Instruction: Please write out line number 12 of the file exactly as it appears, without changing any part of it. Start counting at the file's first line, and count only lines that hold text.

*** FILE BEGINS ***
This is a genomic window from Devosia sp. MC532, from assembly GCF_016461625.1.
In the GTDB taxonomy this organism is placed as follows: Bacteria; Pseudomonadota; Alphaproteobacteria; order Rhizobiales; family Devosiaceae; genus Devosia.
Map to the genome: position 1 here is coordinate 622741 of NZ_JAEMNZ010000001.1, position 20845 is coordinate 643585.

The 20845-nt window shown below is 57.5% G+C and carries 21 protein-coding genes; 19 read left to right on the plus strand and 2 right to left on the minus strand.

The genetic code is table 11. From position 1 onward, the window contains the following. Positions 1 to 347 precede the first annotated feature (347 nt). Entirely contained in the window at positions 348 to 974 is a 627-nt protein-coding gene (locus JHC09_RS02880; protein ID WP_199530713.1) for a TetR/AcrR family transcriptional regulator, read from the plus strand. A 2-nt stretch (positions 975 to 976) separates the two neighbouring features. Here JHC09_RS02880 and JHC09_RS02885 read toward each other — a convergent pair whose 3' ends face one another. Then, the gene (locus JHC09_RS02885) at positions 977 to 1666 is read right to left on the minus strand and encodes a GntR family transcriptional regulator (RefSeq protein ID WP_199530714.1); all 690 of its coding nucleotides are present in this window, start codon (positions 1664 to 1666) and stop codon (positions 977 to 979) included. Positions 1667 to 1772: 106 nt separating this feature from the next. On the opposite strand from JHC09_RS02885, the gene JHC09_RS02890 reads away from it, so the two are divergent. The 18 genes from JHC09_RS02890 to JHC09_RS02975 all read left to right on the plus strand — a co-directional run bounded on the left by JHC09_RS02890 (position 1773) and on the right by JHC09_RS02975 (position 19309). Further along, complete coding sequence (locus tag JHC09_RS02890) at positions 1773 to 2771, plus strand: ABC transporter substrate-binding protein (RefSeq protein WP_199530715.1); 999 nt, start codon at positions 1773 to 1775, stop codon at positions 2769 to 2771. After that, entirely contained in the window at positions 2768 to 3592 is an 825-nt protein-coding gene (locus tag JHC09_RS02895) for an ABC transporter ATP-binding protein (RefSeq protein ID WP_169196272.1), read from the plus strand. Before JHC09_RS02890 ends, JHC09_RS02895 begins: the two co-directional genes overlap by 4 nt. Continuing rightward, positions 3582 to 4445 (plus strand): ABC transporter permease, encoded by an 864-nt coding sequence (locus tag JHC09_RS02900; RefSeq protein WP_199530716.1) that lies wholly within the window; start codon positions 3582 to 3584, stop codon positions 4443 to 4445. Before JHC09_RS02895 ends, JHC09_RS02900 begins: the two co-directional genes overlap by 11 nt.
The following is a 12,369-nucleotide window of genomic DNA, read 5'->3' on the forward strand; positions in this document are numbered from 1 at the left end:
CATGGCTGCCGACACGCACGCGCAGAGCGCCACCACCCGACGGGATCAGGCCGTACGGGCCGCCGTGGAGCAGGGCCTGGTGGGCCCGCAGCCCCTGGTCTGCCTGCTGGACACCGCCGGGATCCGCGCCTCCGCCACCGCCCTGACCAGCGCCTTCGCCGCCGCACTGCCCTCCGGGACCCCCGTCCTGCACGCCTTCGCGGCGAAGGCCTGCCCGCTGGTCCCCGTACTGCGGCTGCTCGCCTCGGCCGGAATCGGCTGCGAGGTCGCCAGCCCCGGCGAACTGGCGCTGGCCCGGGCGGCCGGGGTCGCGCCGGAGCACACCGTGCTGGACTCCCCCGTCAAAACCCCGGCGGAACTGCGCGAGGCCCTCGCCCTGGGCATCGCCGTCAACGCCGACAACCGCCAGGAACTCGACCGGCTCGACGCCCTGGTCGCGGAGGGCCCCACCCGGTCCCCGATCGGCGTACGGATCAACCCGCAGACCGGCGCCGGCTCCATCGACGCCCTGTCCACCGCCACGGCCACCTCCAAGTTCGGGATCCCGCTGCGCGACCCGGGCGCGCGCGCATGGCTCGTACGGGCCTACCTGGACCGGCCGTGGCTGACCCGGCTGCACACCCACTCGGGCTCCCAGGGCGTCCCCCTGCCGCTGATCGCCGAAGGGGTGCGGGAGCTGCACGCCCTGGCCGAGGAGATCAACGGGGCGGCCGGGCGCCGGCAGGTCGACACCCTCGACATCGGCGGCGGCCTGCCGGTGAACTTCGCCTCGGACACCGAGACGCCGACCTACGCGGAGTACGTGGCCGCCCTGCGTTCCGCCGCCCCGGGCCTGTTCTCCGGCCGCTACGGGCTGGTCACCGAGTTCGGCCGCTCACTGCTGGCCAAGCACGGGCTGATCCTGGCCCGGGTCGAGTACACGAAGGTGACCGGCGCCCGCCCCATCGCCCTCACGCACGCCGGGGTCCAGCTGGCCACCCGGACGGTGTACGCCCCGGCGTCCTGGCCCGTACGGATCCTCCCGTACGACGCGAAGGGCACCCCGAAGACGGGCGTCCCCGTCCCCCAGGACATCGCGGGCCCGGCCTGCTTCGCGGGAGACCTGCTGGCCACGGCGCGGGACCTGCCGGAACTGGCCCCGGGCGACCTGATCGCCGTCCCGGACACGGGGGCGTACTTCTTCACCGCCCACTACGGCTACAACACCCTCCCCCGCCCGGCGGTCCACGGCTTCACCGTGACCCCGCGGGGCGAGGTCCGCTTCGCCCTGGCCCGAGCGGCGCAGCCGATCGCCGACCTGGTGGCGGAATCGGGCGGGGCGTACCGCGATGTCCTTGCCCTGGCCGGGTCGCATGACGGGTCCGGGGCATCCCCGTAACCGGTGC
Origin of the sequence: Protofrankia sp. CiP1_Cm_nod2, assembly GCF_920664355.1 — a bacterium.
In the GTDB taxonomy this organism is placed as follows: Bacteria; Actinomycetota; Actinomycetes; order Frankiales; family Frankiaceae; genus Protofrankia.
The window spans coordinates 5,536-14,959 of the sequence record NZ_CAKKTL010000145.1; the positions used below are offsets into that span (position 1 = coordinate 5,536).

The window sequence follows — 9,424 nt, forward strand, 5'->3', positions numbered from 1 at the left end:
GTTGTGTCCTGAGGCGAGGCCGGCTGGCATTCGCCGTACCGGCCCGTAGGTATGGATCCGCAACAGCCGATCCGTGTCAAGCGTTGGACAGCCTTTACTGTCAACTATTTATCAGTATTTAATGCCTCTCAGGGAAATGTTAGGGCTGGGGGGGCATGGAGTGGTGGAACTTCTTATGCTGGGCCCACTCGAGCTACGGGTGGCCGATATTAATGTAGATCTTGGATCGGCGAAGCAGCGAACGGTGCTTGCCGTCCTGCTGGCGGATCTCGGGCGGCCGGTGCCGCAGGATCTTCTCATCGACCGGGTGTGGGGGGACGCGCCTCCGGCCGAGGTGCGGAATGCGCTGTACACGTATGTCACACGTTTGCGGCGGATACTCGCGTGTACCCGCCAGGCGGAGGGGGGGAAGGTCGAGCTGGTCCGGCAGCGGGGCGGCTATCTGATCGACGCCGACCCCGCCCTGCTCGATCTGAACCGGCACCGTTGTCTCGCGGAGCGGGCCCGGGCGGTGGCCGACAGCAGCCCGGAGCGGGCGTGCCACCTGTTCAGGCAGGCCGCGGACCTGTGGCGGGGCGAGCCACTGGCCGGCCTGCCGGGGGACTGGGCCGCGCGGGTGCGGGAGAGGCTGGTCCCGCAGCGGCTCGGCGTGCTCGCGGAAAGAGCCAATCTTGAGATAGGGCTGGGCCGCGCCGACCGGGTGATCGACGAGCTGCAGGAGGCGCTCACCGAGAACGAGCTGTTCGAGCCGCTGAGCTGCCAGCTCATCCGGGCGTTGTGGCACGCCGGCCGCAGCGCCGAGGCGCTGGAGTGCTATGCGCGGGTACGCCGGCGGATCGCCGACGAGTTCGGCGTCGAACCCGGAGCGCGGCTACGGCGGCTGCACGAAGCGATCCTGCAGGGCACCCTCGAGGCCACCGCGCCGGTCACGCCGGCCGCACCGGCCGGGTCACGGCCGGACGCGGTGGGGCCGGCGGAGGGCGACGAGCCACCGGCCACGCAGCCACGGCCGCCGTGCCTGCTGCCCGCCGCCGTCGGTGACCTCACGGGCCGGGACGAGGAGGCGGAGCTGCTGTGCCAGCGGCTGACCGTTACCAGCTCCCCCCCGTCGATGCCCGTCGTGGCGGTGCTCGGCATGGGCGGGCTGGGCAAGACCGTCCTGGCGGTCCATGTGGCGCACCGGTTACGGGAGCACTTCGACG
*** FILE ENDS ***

GTTGTGTCCTGAGGCGAGGCCGGCTGGCATTCGCCGTACCGGCCCGTAGGTATGGATCCGCAACAGCCGATCCGTGTCAAGCGTTGGACAGCCTTTACTGTCAACTATTTATCAGTATTTAATGCCTCTCAGGGAAATGTTAGGGCTGGGGGGGCATGGAGTGGTGGAACTTCTTATGCTGGGCCCACTCGAGCTACGGGTGGCCGATATTAATGTAGATCTTGGATCGGCGAAGCAGCGAACGGTGCTTGCCGTCCTGCTGGCGGATCTCGGGCGGCCGGTGCCGCAGGATCTTCTCATCGACCGGGTGTGGGGGGACGCGCCTCCGGCCGAGGTGCGGAATGCGCTGTACACGTATGTCACACGTTTGCGGCGGATACTCGCGTGTACCCGCCAGGCGGAGGGGGGGAAGGTCGAGCTGGTCCGGCAGCGGGGCGGCTATCTGATCGACGCCGACCCCGCCCTGCTCGATCTGAACCGGCACCGTTGTCTCGCGGAGCGGGCCCGGGCGGTGGCCGACAGCAGCCCGGAGCGGGCGTGCCACCTGTTCAGGCAGGCCGCGGACCTGTGGCGGGGCGAGCCACTGGCCGGCCTGCCGGGGGACTGGGCCGCGCGGGTGCGGGAGAGGCTGGTCCCGCAGCGGCTCGGCGTGCTCGCGGAAAGAGCCAATCTTGAGATAGGGCTGGGCCGCGCCGACCGGGTGATCGACGAGCTGCAGGAGGCGCTCACCGAGAACGAGCTGTTCGAGCCGCTGAGCTGCCAGCTCATCCGGGCGTTGTGGCACGCCGGCCGCAGCGCCGAGGCGCTGGAGTGCTATGCGCGGGTACGCCGGCGGATCGCCGACGAGTTCGGCGTCGAACCCGGAGCGCGGCTACGGCGGCTGCACGAAGCGATCCTGCAGGGCACCCTCGAGGCCACCGCGCCGGTCACGCCGGCCGCACCGGCCGGGTCACGGCCGGACGCGGTGGGGCCGGCGGAGGGCGACGAGCCACCGGCCACGCAGCCACGGCCGCCGTGCCTGCTGCCCGCCGCCGTCGGTGACCTCACGGGCCGGGACGAGGAGGCGGAGCTGCTGTGCCAGCGGCTGACCGTTACCAGCTCCCCCCCGTCGATGCCCGTCGTGGCGGTGCTCGGCATGGGCGGGCTGGGCAAGACCGTCCTGGCGGTCCATGTGGCGCACCGGTTACGGGAGCACTTCGACG